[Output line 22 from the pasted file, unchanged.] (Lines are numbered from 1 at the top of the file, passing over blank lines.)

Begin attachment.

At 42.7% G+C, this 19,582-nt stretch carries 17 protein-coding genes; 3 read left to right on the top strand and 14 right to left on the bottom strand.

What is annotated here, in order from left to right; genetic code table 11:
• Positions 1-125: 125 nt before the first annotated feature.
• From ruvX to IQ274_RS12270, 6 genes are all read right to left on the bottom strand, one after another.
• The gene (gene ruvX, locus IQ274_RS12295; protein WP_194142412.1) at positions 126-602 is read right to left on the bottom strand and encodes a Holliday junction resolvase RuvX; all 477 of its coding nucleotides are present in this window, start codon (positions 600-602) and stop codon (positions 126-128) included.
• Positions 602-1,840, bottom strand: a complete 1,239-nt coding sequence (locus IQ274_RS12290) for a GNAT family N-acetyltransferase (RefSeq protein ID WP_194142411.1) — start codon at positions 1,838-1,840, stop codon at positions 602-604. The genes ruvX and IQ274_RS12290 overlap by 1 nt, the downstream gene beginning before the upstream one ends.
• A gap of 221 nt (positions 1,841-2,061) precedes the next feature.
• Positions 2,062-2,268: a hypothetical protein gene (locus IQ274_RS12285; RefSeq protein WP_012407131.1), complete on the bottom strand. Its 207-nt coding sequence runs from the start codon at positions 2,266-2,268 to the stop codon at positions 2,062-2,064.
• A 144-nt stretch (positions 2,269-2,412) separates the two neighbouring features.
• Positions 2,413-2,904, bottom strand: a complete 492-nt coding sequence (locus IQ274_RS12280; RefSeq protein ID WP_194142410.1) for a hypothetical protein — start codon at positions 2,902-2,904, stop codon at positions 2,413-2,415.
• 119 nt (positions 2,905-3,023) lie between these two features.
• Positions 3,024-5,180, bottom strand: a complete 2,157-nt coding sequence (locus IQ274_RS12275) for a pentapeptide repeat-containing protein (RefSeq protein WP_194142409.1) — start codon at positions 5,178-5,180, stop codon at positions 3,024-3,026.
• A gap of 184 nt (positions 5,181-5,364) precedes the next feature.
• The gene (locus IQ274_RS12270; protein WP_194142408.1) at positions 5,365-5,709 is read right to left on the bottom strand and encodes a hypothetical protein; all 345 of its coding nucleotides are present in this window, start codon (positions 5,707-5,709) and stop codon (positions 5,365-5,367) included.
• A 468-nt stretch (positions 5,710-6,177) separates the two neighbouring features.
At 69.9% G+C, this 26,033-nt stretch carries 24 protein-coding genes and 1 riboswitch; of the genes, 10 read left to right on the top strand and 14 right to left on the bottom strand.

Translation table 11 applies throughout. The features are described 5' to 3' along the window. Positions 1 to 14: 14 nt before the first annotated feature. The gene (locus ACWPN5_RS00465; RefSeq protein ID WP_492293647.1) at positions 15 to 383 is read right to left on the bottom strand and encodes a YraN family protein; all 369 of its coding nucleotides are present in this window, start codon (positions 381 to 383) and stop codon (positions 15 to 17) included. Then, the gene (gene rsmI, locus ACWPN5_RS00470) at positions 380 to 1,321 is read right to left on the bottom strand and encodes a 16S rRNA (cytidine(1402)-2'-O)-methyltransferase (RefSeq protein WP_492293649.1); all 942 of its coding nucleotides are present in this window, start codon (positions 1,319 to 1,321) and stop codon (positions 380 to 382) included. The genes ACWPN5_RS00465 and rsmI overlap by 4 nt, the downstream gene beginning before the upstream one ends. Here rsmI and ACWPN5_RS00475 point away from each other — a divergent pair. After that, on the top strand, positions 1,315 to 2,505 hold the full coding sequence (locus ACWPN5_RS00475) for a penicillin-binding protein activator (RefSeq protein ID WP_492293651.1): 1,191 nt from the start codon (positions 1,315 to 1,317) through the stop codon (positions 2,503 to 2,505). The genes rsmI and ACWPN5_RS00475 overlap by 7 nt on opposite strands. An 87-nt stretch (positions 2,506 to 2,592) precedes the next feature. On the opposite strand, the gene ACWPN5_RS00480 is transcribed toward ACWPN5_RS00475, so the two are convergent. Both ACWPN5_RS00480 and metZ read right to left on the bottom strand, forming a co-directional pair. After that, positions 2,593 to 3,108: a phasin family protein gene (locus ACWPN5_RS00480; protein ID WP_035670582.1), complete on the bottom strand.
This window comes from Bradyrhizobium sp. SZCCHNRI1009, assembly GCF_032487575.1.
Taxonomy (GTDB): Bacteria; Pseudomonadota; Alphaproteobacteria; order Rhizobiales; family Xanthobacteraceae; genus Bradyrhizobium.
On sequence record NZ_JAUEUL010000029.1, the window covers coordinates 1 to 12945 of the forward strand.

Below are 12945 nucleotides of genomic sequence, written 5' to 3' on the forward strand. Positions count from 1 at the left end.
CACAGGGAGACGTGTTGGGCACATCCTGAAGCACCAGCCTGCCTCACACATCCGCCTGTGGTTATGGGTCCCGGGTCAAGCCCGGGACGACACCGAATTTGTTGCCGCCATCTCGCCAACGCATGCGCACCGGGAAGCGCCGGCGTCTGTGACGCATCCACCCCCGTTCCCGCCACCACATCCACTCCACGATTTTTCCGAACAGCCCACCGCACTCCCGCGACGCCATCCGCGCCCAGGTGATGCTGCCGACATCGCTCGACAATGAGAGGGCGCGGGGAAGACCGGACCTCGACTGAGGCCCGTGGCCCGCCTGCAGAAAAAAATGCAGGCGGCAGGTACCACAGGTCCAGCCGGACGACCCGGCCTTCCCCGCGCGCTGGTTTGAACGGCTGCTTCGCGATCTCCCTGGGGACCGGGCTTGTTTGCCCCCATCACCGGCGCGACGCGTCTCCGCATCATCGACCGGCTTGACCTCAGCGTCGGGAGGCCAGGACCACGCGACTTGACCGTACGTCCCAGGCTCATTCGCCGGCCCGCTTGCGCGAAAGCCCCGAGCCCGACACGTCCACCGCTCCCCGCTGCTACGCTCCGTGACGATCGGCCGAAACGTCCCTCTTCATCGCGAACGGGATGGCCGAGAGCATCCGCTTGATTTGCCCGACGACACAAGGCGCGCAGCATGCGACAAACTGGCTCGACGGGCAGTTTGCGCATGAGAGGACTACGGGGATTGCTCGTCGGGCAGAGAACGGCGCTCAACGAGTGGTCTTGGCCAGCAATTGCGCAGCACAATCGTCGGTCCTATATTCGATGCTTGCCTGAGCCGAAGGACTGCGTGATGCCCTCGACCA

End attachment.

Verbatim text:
CACAGGGAGACGTGTTGGGCACATCCTGAAGCACCAGCCTGCCTCACACATCCGCCTGTGGTTATGGGTCCCGGGTCAAGCCCGGGACGACACCGAATTTGTTGCCGCCATCTCGCCAACGCATGCGCACCGGGAAGCGCCGGCGTCTGTGACGCATCCACCCCCGTTCCCGCCACCACATCCACTCCACGATTTTTCCGAACAGCCCACCGCACTCCCGCGACGCCATCCGCGCCCAGGTGATGCTGCCGACATCGCTCGACAATGAGAGGGCGCGGGGAAGACCGGACCTCGACTGAGGCCCGTGGCCCGCCTGCAGAAAAAAATGCAGGCGGCAGGTACCACAGGTCCAGCCGGACGACCCGGCCTTCCCCGCGCGCTGGTTTGAACGGCTGCTTCGCGATCTCCCTGGGGACCGGGCTTGTTTGCCCCCATCACCGGCGCGACGCGTCTCCGCATCATCGACCGGCTTGACCTCAGCGTCGGGAGGCCAGGACCACGCGACTTGACCGTACGTCCCAGGCTCATTCGCCGGCCCGCTTGCGCGAAAGCCCCGAGCCCGACACGTCCACCGCTCCCCGCTGCTACGCTCCGTGACGATCGGCCGAAACGTCCCTCTTCATCGCGAACGGGATGGCCGAGAGCATCCGCTTGATTTGCCCGACGACACAAGGCGCGCAGCATGCGACAAACTGGCTCGACGGGCAGTTTGCGCATGAGAGGACTACGGGGATTGCTCGTCGGGCAGAGAACGGCGCTCAACGAGTGGTCTTGGCCAGCAATTGCGCAGCACAATCGTCGGTCCTATATTCGATGCTTGCCTGAGCCGAAGGACTGCGTGATGCCCTCGACCA